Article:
Are you dealing with stress? Eating these 9 foods might help to keep it at bay

Most people resort to sweets when they are stressed, but there are some healthy alternatives you can choose for stress relief. Here are 9 foods that might alleviate cortisol levels.
Are you dealing with stress? Eating these 9 foods might help to keep it at bay
  • 0
  • facebook
  • twitter
  • Share on whatsapp

We live in a world where people are constantly trying to tackle the vicissitudes of life. The technology-driven, fast-paced life leaves little time for people to live a comfortable, stress-free life. Not only does it elevate the stress levels, but has the potential to take a toll on your health. Life’s many successive dips and depressions only add these problems, leading to physical and mental health issues. 

These high levels of stress often force us to resort to unhealthy foods, which do more harm than good to the body. You should keep a check on what you eat as it really impacts your emotional state. Believe it or not, food can help bring down the cortisol levels and keep mental health diseases at bay. 

Here are 9 foods that can help you relieve stress. 

Fatty Fish

Fatty fish is rich in omega-3 fatty acids, which contains alpha-linolenic acid that can help reduce stress and anxiety. You can include salmon, mackerel, and trout in your diet. 


Whole eggs are a powerhouse of nutrients as they are rich in minerals, amino acids, antioxidants and protein. They are also rich in choline, which plays a crucial role in brain health and may protect against stress. 


This nutritious herb contains free radicals that help protect oxidative stress, which is associated with many illnesses, including depression and anxiety. It also contains carotenoids, flavonoids and volatile oils, all of which have powerful antioxidant properties and help reduce inflammation. 


Stress can make you feel tired and have a huge impact on your immune system. Garlic is one food which is packed with antioxidants that neutralize free radicals in the body and alleviates stress. 

Dark Chocolate 

Those stress-induced chocolate cravings may be justified after all. Dark chocolate is a great stress-buster food you can include in your diet. Studies have found that eating dark chocolate may help lower levels of stress hormones in people feeling stressed out.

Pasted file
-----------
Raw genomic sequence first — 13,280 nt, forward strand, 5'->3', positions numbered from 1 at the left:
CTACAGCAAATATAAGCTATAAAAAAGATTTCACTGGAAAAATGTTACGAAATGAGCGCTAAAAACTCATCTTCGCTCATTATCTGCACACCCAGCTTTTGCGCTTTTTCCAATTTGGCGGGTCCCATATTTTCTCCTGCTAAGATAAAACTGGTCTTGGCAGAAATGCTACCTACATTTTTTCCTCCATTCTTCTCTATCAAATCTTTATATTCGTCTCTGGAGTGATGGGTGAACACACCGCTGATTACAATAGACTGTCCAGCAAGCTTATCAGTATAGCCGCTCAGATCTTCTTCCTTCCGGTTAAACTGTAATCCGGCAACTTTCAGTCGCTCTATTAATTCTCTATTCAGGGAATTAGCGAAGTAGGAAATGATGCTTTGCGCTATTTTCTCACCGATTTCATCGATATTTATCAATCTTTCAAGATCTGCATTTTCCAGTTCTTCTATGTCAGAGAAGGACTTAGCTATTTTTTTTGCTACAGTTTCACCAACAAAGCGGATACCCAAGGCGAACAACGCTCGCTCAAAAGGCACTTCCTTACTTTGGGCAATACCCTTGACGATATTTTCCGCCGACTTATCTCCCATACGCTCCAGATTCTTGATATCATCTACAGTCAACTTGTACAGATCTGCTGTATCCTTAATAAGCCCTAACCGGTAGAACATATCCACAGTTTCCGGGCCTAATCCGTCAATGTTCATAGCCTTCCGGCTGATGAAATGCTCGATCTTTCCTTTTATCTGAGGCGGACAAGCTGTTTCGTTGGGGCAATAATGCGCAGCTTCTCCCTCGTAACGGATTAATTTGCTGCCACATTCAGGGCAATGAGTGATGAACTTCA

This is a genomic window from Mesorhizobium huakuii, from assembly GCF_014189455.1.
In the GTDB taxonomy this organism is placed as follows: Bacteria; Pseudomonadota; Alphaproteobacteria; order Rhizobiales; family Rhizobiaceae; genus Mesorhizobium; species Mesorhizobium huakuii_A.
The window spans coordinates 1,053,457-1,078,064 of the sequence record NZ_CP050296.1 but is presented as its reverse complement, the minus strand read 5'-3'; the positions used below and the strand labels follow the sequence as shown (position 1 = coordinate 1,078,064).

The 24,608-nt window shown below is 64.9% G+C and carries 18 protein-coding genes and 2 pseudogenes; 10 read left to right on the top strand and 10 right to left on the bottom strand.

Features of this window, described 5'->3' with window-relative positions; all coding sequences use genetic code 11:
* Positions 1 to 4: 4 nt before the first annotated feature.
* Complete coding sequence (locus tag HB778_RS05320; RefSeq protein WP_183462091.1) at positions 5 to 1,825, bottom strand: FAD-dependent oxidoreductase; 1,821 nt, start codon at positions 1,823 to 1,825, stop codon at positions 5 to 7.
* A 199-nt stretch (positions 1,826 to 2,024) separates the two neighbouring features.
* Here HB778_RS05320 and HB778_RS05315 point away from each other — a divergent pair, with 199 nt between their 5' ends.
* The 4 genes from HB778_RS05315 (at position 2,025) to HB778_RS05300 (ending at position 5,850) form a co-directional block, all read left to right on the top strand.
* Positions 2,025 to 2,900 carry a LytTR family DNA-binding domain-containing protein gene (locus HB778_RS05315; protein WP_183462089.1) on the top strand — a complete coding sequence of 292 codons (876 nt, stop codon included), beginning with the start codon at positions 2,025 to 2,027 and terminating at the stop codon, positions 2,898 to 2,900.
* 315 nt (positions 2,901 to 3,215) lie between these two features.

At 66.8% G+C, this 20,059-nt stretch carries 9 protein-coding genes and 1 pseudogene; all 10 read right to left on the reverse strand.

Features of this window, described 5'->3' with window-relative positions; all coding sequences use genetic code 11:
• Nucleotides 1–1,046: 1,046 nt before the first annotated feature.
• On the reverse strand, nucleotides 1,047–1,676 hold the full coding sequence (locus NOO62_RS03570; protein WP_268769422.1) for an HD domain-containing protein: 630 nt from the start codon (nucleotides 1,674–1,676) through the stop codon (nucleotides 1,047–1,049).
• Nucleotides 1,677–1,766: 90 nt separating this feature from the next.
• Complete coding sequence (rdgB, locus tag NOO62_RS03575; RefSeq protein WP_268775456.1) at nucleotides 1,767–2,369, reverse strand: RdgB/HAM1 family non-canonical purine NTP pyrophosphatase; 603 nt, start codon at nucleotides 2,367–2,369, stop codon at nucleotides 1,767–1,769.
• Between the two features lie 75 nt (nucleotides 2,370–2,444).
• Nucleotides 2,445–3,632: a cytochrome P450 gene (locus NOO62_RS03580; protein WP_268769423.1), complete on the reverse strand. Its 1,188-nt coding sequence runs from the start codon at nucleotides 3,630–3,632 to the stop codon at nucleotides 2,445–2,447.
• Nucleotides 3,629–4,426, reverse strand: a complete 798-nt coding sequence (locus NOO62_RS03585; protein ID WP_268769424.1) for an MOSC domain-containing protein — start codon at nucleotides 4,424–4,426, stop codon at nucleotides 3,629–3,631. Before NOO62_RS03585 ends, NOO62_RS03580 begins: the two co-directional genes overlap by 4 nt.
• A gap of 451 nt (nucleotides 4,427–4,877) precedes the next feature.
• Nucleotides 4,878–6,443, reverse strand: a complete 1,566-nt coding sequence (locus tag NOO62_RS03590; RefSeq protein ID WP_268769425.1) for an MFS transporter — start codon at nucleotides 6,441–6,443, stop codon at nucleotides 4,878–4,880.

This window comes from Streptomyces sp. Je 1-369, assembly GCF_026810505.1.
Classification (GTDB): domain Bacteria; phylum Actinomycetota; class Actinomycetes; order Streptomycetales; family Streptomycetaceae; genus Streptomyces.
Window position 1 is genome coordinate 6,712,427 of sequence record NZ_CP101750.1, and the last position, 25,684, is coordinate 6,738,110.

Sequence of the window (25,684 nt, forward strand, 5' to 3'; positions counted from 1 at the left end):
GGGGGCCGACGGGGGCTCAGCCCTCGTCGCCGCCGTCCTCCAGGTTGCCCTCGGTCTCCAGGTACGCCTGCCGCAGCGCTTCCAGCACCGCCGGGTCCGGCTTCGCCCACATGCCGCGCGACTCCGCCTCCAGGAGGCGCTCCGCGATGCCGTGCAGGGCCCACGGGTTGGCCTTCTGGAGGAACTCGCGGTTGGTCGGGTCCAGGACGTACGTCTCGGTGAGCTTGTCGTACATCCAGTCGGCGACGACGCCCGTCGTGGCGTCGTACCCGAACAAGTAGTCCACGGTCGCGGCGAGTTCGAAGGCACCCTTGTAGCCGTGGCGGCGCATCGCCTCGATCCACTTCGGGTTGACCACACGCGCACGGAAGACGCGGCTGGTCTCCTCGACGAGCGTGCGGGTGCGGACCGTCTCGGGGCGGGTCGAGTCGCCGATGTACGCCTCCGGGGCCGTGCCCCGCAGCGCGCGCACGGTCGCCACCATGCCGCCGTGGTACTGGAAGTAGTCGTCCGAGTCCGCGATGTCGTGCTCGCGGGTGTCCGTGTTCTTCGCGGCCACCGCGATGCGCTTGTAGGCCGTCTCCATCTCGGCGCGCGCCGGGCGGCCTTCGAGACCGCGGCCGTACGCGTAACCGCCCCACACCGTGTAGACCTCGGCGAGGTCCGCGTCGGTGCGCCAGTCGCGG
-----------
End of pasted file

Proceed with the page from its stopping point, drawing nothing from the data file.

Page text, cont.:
Turmeric contains curcumin, a bioactive compound, which can help lower anxiety by reducing inflammation and oxidative stress. It boosts serotonin and dopamine levels which can also help people suffering from anxiety and depression. 

Whole Grains 

According to research, eating healthy carbohydrates can temporarily increase levels of serotonin – a hormone that boosts mood and reduces stress. Eating foods like sweet potatoes and whole grains can help with that. However, you should make sure that you’re eating healthy, unrefined carbs. 


Avocados are rich in omega-3 fatty acids, phytochemicals, fibre and other essential nutrients that can help reduce stress and anxiety, boost concentration and improve mood. A study published in the Nutrition Journal suggested that including avocados in your diet can improve the quality of nutrient intake and lower the risk of metabolic syndrome – a group of conditions including high blood pressure and obesity. 


Nuts like almonds, pistachios, and walnuts contain all essential nutrients, including B vitamins, magnesium, vitamin E and zinc – all of which boost your immune system and help the body manage stress levels. 

Some other tips to help you manage stress include: 

- The key to managing stress is eating a healthy and balanced diet. The foods mentioned above can help you. 

- Assert your feelings, opinions or beliefs to avoid getting frustrated or angry. 

- Exercise regularly to ward off stress. 

- Cut back on alcohol and smoking. 

- Set your limits and learn to say no to requests to avoid creating excessive stress in your life. 

Note: Consult a doctor before making any prominent changes to your daily routine. 

ALSO READ: Massage Health Benefits: Here’s what happens to your body when you regularly stimulate your ears